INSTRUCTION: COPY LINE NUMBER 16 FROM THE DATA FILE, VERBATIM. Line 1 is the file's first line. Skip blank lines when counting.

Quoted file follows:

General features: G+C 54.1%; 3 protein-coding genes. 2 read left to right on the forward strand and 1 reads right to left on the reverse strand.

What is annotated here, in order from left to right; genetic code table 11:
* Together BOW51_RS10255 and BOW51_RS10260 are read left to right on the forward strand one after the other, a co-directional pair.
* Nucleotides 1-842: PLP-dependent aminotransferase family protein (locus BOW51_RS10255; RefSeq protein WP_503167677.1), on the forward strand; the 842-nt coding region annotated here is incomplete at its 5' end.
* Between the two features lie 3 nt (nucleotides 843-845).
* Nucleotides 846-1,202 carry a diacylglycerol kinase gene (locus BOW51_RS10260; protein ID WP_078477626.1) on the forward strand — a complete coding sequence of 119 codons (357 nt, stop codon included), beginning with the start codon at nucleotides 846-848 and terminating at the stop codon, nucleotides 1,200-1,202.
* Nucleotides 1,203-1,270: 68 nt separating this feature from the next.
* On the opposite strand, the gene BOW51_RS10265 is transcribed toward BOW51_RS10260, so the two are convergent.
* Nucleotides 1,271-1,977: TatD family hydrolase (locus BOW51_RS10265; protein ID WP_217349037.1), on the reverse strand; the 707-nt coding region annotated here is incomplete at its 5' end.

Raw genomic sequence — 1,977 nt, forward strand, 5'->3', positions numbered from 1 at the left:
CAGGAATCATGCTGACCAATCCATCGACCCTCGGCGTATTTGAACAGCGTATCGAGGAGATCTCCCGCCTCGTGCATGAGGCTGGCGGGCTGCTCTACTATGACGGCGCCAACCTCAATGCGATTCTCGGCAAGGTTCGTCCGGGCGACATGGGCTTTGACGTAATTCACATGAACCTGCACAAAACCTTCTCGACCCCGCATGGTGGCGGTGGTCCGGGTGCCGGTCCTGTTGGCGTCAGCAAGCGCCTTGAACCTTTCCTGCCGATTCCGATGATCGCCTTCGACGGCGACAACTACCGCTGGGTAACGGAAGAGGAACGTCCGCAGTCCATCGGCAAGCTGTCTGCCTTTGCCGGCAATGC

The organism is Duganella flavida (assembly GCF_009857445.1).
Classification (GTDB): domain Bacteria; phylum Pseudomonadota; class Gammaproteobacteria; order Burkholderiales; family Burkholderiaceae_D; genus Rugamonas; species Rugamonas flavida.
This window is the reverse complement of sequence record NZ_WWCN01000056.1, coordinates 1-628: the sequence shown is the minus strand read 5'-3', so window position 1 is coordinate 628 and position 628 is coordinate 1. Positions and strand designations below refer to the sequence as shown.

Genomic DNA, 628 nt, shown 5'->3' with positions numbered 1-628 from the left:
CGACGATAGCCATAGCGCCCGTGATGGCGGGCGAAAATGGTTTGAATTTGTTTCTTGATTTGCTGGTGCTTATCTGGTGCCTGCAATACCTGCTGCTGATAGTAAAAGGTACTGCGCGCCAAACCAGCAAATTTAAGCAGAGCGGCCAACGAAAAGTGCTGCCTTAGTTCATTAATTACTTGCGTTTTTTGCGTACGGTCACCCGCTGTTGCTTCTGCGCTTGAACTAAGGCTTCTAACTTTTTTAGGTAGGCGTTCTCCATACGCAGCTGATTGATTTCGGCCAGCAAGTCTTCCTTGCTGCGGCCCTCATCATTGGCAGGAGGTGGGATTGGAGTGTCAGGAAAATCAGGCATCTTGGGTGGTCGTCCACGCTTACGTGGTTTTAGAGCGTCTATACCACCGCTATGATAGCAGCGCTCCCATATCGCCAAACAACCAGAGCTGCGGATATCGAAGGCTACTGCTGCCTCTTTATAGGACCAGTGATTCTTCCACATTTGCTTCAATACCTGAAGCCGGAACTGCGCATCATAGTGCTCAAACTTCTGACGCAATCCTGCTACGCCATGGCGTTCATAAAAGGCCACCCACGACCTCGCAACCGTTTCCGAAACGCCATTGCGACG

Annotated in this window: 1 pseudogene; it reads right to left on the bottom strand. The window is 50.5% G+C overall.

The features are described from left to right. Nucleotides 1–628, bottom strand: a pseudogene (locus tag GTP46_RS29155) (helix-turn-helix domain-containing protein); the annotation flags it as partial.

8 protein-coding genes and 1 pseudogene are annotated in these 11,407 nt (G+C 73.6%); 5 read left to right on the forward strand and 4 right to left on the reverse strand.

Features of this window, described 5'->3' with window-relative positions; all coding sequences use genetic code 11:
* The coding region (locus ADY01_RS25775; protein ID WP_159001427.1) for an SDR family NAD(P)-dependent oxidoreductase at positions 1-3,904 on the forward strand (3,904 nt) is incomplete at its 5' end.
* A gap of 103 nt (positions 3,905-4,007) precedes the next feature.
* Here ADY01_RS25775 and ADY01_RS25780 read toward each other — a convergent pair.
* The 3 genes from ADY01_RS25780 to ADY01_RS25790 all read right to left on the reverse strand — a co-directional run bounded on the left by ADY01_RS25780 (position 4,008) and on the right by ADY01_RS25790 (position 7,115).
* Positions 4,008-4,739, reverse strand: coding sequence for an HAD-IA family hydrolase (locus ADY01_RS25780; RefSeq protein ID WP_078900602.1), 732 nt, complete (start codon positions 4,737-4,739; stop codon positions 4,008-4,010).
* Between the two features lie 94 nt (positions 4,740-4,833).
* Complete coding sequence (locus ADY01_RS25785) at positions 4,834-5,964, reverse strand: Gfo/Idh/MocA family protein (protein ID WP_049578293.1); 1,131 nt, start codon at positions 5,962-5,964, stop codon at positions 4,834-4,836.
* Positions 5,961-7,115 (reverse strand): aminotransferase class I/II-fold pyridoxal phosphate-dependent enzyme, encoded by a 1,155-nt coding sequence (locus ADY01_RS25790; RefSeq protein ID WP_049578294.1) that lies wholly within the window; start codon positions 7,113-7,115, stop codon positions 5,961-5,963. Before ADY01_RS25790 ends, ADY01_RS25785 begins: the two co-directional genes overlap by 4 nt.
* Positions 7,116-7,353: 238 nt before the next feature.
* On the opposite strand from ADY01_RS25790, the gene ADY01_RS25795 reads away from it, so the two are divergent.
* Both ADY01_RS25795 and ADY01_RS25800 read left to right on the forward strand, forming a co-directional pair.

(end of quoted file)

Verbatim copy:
CGACGATAGCCATAGCGCCCGTGATGGCGGGCGAAAATGGTTTGAATTTGTTTCTTGATTTGCTGGTGCTTATCTGGTGCCTGCAATACCTGCTGCTGATAGTAAAAGGTACTGCGCGCCAAACCAGCAAATTTAAGCAGAGCGGCCAACGAAAAGTGCTGCCTTAGTTCATTAATTACTTGCGTTTTTTGCGTACGGTCACCCGCTGTTGCTTCTGCGCTTGAACTAAGGCTTCTAACTTTTTTAGGTAGGCGTTCTCCATACGCAGCTGATTGATTTCGGCCAGCAAGTCTTCCTTGCTGCGGCCCTCATCATTGGCAGGAGGTGGGATTGGAGTGTCAGGAAAATCAGGCATCTTGGGTGGTCGTCCACGCTTACGTGGTTTTAGAGCGTCTATACCACCGCTATGATAGCAGCGCTCCCATATCGCCAAACAACCAGAGCTGCGGATATCGAAGGCTACTGCTGCCTCTTTATAGGACCAGTGATTCTTCCACATTTGCTTCAATACCTGAAGCCGGAACTGCGCATCATAGTGCTCAAACTTCTGACGCAATCCTGCTACGCCATGGCGTTCATAAAAGGCCACCCACGACCTCGCAACCGTTTCCGAAACGCCATTGCGACG